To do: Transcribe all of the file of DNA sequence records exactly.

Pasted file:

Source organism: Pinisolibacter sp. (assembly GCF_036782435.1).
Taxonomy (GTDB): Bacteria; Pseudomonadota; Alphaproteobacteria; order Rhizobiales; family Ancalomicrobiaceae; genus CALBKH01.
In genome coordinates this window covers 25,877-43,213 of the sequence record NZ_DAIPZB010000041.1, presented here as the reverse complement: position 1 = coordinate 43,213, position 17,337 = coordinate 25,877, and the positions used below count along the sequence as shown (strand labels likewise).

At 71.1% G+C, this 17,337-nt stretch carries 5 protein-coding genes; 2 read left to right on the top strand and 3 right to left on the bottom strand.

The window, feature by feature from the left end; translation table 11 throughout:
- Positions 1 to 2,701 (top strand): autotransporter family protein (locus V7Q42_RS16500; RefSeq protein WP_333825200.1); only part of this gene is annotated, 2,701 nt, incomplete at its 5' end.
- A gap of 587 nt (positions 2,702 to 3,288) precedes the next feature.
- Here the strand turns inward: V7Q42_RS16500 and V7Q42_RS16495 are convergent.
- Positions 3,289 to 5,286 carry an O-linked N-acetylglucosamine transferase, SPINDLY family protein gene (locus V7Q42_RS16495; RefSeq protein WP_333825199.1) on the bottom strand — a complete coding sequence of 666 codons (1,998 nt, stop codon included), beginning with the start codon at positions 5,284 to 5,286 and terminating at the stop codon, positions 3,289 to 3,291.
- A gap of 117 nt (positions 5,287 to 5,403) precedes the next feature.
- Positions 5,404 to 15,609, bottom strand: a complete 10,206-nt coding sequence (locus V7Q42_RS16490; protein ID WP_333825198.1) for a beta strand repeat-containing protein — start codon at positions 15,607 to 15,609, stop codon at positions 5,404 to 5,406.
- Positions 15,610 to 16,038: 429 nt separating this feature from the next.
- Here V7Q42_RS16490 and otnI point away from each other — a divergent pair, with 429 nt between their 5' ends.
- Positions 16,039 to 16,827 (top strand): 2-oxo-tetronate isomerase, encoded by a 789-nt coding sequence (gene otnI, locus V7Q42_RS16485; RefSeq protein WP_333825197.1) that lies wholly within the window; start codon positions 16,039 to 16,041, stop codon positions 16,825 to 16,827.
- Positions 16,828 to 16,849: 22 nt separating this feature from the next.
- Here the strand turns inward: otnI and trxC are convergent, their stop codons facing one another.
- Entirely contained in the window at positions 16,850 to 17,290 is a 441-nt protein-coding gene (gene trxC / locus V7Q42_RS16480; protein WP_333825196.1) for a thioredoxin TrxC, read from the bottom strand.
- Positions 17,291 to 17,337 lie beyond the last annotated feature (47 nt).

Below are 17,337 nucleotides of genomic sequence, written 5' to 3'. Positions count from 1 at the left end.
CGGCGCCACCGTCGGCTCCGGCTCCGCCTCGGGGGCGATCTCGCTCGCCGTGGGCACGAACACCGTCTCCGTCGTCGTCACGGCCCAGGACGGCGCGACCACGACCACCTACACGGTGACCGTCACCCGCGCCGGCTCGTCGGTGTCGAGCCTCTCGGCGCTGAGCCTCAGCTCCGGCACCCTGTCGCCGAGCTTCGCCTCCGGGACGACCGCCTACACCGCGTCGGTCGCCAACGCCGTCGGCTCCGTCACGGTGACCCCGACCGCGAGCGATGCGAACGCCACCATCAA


Source organism: Pinisolibacter sp. (assembly GCF_036782435.1).
Taxonomy (GTDB): Bacteria; Pseudomonadota; Alphaproteobacteria; order Rhizobiales; family Ancalomicrobiaceae; genus CALBKH01.
In genome coordinates this window covers 25,877-43,213 of the sequence record NZ_DAIPZB010000041.1, presented here as the reverse complement: position 1 = coordinate 43,213, position 17,337 = coordinate 25,877, and the positions used below count along the sequence as shown (strand labels likewise).

At 71.1% G+C, this 17,337-nt stretch carries 5 protein-coding genes; 2 read left to right on the top strand and 3 right to left on the bottom strand.

The window, feature by feature from the left end; translation table 11 throughout:
- Positions 1 to 2,701 (top strand): autotransporter family protein (locus V7Q42_RS16500; RefSeq protein WP_333825200.1); only part of this gene is annotated, 2,701 nt, incomplete at its 5' end.
- A gap of 587 nt (positions 2,702 to 3,288) precedes the next feature.
- Here the strand turns inward: V7Q42_RS16500 and V7Q42_RS16495 are convergent.
- Positions 3,289 to 5,286 carry an O-linked N-acetylglucosamine transferase, SPINDLY family protein gene (locus V7Q42_RS16495; RefSeq protein WP_333825199.1) on the bottom strand — a complete coding sequence of 666 codons (1,998 nt, stop codon included), beginning with the start codon at positions 5,284 to 5,286 and terminating at the stop codon, positions 3,289 to 3,291.
- A gap of 117 nt (positions 5,287 to 5,403) precedes the next feature.
- Positions 5,404 to 15,609, bottom strand: a complete 10,206-nt coding sequence (locus V7Q42_RS16490; protein ID WP_333825198.1) for a beta strand repeat-containing protein — start codon at positions 15,607 to 15,609, stop codon at positions 5,404 to 5,406.
- Positions 15,610 to 16,038: 429 nt separating this feature from the next.
- Here V7Q42_RS16490 and otnI point away from each other — a divergent pair, with 429 nt between their 5' ends.
- Positions 16,039 to 16,827 (top strand): 2-oxo-tetronate isomerase, encoded by a 789-nt coding sequence (gene otnI, locus V7Q42_RS16485; RefSeq protein WP_333825197.1) that lies wholly within the window; start codon positions 16,039 to 16,041, stop codon positions 16,825 to 16,827.
- Positions 16,828 to 16,849: 22 nt separating this feature from the next.
- Here the strand turns inward: otnI and trxC are convergent, their stop codons facing one another.
- Entirely contained in the window at positions 16,850 to 17,290 is a 441-nt protein-coding gene (gene trxC / locus V7Q42_RS16480; protein WP_333825196.1) for a thioredoxin TrxC, read from the bottom strand.
- Positions 17,291 to 17,337 lie beyond the last annotated feature (47 nt).

Below are 17,337 nucleotides of genomic sequence, written 5' to 3'. Positions count from 1 at the left end.
CGGCGCCACCGTCGGCTCCGGCTCCGCCTCGGGGGCGATCTCGCTCGCCGTGGGCACGAACACCGTCTCCGTCGTCGTCACGGCCCAGGACGGCGCGACCACGACCACCTACACGGTGACCGTCACCCGCGCCGGCTCGTCGGTGTCGAGCCTCTCGGCGCTGAGCCTCAGCTCCGGCACCCTGTCGCCGAGCTTCGCCTCCGGGACGACCGCCTACACCGCGTCGGTCGCCAACGCCGTCGGCTCCGTCACGGTGACCCCGACCGCGAGCGATGCGAACGCCACCATCAA